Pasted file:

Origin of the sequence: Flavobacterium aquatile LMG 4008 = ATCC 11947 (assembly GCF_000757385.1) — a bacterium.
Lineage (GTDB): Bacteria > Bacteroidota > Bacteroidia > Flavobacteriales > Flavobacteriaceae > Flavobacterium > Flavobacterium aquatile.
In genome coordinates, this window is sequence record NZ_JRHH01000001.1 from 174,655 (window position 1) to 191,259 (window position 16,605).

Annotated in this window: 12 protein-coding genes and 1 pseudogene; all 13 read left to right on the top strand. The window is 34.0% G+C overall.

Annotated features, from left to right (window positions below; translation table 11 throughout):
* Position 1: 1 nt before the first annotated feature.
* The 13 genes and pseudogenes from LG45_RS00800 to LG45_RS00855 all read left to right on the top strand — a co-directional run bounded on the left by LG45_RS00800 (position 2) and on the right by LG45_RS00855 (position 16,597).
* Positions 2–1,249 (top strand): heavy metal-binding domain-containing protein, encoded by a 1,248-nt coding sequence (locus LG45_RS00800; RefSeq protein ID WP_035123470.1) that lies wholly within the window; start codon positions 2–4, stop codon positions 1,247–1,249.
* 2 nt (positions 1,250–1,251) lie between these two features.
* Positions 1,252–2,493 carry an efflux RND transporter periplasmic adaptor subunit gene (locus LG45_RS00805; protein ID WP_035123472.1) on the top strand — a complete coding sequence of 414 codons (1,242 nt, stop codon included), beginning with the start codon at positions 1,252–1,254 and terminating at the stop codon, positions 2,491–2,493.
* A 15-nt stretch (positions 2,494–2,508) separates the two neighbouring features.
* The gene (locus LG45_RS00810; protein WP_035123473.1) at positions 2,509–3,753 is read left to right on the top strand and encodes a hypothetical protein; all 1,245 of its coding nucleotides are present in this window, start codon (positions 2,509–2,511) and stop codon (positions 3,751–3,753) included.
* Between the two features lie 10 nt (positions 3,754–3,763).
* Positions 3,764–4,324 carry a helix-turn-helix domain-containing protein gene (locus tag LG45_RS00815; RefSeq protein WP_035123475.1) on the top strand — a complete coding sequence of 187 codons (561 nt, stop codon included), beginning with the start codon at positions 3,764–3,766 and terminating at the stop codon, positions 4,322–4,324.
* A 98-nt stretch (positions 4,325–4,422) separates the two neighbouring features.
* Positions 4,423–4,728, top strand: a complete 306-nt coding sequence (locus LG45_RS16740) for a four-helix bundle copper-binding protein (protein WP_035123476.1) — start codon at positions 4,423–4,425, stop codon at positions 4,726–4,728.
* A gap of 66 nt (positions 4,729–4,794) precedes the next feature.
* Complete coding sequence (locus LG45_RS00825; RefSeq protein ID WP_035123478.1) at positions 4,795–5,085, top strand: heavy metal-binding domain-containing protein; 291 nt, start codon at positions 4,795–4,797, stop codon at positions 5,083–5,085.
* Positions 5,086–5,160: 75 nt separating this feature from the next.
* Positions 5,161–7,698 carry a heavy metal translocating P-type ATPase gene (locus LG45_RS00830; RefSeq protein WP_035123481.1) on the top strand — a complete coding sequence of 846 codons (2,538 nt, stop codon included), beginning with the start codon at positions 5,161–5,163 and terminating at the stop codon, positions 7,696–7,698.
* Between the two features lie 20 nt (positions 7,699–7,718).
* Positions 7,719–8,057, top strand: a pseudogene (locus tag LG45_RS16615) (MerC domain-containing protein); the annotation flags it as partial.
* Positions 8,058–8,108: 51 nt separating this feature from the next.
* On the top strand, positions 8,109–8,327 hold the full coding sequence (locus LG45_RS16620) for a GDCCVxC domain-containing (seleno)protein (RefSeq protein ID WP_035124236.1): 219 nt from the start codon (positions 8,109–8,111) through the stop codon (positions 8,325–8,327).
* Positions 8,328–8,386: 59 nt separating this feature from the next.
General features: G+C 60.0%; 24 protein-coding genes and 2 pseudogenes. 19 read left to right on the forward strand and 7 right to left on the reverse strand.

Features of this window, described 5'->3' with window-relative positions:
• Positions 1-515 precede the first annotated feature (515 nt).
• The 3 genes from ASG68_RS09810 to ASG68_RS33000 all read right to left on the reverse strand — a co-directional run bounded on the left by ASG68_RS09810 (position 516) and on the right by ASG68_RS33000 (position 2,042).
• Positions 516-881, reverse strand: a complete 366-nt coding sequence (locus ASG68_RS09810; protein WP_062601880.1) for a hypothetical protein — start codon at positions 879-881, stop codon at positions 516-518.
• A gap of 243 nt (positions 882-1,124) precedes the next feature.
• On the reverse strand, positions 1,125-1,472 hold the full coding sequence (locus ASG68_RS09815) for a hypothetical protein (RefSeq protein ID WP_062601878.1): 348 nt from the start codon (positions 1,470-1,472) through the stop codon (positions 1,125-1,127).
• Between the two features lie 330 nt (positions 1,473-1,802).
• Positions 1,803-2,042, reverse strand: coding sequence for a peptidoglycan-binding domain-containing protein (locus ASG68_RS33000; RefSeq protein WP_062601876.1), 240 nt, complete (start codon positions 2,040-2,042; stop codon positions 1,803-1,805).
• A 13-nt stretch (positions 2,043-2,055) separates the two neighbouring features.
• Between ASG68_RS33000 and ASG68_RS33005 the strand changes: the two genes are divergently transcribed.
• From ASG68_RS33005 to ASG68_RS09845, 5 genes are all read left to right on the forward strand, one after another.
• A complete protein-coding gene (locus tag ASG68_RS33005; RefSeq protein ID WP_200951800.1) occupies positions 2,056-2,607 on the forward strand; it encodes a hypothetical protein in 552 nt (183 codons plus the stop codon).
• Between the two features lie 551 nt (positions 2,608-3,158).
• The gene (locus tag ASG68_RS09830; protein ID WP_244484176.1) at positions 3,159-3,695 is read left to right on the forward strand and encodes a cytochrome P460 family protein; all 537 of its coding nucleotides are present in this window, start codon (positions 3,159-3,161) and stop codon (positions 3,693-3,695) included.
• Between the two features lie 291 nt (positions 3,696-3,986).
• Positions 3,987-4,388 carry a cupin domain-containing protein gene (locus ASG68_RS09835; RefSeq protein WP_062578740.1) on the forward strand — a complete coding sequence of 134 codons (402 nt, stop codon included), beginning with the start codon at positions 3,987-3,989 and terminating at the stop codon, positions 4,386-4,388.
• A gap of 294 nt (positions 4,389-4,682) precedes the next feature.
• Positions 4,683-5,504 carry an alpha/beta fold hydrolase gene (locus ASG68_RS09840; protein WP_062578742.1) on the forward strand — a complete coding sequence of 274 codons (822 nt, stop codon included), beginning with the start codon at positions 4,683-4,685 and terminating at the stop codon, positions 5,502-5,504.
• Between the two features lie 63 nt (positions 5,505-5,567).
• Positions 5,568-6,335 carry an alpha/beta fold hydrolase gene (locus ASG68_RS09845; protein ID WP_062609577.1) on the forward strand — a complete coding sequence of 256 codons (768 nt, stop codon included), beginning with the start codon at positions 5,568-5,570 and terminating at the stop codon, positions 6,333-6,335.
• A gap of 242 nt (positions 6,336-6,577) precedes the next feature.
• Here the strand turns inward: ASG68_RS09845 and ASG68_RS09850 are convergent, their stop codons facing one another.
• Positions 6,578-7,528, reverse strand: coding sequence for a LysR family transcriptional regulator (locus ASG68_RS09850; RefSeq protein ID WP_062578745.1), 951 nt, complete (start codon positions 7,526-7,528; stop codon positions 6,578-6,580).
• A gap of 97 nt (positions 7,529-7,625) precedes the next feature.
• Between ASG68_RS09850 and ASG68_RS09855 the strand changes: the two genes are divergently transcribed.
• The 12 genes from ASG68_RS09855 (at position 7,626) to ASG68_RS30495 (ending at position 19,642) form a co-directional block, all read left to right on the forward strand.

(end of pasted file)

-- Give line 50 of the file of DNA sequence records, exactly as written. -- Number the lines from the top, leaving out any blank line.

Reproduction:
• A gap of 97 nt (positions 7,529-7,625) precedes the next feature.